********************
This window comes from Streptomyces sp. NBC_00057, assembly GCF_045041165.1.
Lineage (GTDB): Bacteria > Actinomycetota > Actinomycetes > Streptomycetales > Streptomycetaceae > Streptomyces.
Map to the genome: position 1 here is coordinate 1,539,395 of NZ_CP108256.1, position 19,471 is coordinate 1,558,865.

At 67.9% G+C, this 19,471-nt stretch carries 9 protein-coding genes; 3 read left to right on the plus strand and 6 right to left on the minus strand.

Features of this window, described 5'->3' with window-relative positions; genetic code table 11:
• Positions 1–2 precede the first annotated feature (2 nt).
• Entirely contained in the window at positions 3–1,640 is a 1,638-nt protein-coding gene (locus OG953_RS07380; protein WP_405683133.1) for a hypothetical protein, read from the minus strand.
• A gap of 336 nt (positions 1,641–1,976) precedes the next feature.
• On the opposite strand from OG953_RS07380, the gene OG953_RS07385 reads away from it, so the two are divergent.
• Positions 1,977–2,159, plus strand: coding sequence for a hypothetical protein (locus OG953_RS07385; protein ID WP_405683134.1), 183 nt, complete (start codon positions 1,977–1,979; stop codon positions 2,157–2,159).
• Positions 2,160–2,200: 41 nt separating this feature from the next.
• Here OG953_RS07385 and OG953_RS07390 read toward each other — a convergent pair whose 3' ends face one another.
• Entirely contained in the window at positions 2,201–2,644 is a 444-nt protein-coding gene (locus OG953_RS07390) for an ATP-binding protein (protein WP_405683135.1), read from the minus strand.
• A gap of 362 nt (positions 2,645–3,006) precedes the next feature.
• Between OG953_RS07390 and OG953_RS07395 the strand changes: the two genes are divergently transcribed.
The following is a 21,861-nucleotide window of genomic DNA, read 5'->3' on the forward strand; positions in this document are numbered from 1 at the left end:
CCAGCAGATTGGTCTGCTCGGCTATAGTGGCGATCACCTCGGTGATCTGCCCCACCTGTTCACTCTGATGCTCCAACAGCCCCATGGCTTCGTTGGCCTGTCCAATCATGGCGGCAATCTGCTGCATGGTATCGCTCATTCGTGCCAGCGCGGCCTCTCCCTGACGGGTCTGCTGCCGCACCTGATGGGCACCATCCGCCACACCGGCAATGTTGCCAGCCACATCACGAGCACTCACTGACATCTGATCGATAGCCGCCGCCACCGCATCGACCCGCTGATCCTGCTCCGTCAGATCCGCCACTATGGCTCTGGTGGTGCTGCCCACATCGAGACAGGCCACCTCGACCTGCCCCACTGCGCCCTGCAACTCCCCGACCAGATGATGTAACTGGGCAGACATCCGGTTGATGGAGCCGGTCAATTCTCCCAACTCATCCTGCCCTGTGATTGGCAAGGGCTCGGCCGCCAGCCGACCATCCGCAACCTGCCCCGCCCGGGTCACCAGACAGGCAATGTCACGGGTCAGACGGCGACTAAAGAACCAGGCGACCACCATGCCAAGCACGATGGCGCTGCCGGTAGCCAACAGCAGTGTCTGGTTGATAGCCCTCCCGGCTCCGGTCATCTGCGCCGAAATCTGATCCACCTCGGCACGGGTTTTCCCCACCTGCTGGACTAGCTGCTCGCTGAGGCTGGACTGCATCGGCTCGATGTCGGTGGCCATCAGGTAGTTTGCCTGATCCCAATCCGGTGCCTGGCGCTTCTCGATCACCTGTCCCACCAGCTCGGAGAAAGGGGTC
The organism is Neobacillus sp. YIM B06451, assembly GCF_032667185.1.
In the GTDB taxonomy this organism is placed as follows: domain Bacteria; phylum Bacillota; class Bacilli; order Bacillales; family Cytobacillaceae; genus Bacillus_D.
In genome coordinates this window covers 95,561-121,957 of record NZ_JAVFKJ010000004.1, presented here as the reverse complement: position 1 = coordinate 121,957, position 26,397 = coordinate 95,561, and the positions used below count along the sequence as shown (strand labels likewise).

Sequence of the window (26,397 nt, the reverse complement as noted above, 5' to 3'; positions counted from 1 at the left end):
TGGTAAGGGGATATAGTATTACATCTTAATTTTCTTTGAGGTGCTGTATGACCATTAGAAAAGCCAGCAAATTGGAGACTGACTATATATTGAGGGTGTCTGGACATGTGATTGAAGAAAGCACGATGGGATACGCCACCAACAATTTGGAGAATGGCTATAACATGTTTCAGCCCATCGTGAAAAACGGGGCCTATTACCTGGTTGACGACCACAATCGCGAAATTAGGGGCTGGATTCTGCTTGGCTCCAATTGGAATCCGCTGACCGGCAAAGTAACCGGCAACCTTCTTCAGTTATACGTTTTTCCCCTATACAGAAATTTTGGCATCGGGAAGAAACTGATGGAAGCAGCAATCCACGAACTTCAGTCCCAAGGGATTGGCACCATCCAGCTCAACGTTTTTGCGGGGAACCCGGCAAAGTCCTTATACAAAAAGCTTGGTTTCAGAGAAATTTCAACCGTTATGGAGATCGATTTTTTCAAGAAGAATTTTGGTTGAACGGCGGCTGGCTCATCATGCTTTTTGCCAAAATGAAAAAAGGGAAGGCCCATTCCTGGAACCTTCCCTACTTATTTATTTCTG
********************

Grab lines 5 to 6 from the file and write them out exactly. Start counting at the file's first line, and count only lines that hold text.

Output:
Features of this window, described 5'->3' with window-relative positions; genetic code table 11:
• Positions 1–2 precede the first annotated feature (2 nt).